Adjournment (Spring)

Part of the debate – in the House of Commons at 12:00 am on 23rd May 1979.

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Photo of Nicholas Winterton Nicholas Winterton , Macclesfield 12:00 am, 23rd May 1979

I am glad of the chance to speak after the hon. Member for Caernarvon (Mr. Wigley) because my constituency in Cheshire will share some of the problems that will face his constituents if the price of petrol goes up dramatically. There are large rural areas in my constituency, and any substantial increase in the price of petrol will seriously affect the mobility of people who cannot rely on the sort of public transport that is available in our major cities.

My Government must therefore pay particular attention, in any decisions they take, to the plight of the rural areas. This particularly applies to my right hon. and learned Friend the Chancellor in respect of any increase in the tax on petrol or in excise duty.

I rise to speak now because I was prevented from putting what I consider to be important points to my right hon. Friend the Secretary of State for Energy when he replied to the private notice question earlier today. There is increasing concern in this country about future sources of fuel. I believe that the Government will soon have to make further statements, and I thought it interesting that the Opposition Front Bench spokesman asked my right hon. Friend to come to the House on a regular basis to make statements about the energy situation.

I hope that my right hon. Friend the Leader of the House will ensure that regular statements are made and that, if necessary, information is given during the recess to the press so that people know what the situation is at any time.

Casting my mind back a few months, I find it interesting to recall that when we were in Opposition many hon. Members then on the Government Benches, especially among those below the Gangway, were only too keen to see the Government of the Shah of Iran brought down. The revolution came in that country, and I say to those who were so keen to see the Shah removed that, perhaps, they ought to accept some responsibility for the fuel crisis now facing this country and the world as a whole.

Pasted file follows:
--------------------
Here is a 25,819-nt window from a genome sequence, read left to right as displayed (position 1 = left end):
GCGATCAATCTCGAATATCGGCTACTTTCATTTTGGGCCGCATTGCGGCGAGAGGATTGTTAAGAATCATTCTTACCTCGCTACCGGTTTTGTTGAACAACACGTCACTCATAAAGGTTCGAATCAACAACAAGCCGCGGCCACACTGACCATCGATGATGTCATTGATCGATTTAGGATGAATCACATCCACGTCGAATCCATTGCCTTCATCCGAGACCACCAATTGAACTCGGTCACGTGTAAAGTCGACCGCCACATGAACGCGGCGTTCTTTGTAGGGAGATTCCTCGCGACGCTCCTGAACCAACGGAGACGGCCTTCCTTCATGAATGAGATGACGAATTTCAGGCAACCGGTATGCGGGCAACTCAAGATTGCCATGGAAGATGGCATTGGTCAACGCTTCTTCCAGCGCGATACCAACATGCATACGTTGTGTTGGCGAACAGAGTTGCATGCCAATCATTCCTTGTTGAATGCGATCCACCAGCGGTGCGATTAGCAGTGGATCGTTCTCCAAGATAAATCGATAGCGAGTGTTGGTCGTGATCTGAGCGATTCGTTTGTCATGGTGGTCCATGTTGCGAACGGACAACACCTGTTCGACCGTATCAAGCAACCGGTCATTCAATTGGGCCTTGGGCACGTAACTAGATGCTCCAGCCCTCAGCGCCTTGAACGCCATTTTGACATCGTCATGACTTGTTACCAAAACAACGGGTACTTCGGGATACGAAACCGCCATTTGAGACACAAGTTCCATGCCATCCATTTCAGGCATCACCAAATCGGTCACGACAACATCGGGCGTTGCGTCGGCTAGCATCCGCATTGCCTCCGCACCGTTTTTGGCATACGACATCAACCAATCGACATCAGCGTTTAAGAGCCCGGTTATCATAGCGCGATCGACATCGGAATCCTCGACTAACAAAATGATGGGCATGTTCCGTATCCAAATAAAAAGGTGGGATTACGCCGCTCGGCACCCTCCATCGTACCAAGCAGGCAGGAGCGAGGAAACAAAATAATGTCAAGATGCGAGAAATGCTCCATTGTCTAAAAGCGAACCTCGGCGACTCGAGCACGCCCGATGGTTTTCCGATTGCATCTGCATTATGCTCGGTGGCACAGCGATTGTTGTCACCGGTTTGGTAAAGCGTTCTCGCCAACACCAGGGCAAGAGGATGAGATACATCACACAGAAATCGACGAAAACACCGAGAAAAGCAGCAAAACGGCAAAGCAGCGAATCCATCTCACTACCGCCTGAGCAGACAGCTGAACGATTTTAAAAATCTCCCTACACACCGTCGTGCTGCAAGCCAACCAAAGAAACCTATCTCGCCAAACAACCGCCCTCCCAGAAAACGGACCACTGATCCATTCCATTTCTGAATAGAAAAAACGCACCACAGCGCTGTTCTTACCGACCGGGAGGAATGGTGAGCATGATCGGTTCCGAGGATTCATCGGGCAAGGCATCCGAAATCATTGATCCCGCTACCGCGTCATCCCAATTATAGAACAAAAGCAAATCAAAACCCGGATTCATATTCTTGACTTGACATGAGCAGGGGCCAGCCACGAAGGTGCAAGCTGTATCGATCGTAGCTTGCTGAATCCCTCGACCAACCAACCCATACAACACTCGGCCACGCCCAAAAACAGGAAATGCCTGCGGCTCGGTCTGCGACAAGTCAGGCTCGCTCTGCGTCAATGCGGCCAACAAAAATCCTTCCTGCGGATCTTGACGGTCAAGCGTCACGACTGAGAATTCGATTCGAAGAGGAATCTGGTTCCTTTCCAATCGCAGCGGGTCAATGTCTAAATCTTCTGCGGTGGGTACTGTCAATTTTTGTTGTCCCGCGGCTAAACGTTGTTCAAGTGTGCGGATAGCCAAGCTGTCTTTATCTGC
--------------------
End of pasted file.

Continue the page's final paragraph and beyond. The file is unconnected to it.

I hope that that fact will be borne in mind by those who, through their speeches, and, maybe, through certain things that they did, gave encouragement to the revolutionary forces in the Middle East to bring down a Government friendly to the West, who were providing large quantities of the oil required by the West for its industry and its standard of life. I only regret that the Shah of Iran is no longer there presiding over that country's affairs. The problems confronting us today have arisen because his friendly Government are no longer in power.

I am not sure that my right hon. Friend fully appreciates that the people of Britain will be extremely angry if they see huge quantities of the oil from the North Sea being diverted to other countries while we go short. I recognise that we have overseas obligations, and I appreciate that we do not wish to see a world industrial depression or recession which would inevitably affect industry and employment in this country. Equally, I do not want or expect this nation to enable our major industrial competitors to continue to compete with us—perhaps even assisting them directly to do so—by allowing them to have large quantities of the oil from the North Sea.

I therefore share the views expressed by my hon. and learned Friend the Member for Beaconsfield (Mr. Bell). If any EEC directive instructs us to part with large quantities of the oil which we are producing from our own resources in order to assist our major industrial competitors while our own industry is at the same time starved, the people of this country will be very angry indeed.

My request, therefore, to my right hon. Friend, who, if I may say so, made a brilliant speech last night in replying to the debate on the Address, is that he will make some comment on this matter this afternoon. It is wrong that the people of this country, who have contributed in many ways to the development of our resources in the North Sea, should suffer. We are reliably informed that we are some 80 per cent. or more self-sufficient in oil. I acknowledge that we have to import a certain amount of oil to be blended with oil from the North Sea so as to make it acceptable for all the purposes required in this country, but people are asking me the direct question: if we are so nearly self-sufficient, why is a great shortage developing within the United Kingdom?

In the same context, I refer specifically now to problems in my constituency, where there are many smaller businesses. I am pleased to know that my Government pay more than lip service to the importance of smaller businesses and all that they can do to reduce the present unacceptable levels of unemployment. But I am concerned about a number of small hauliers and transport contractors in my constituency. I see that the hon. Member for Aberdeen, North (Mr. Hughes) nods in assent, so I take it that he shares my concern. These small firms have limited fuel storage facilities and they are suffering because the oil companies are not prepared to deliver to places where the drops are small. I hope, therefore, that the Government will discuss this matter with the oil companies to ensure that small firms do not suffer as a result of the major oil companies' allocation of fuel to their customers.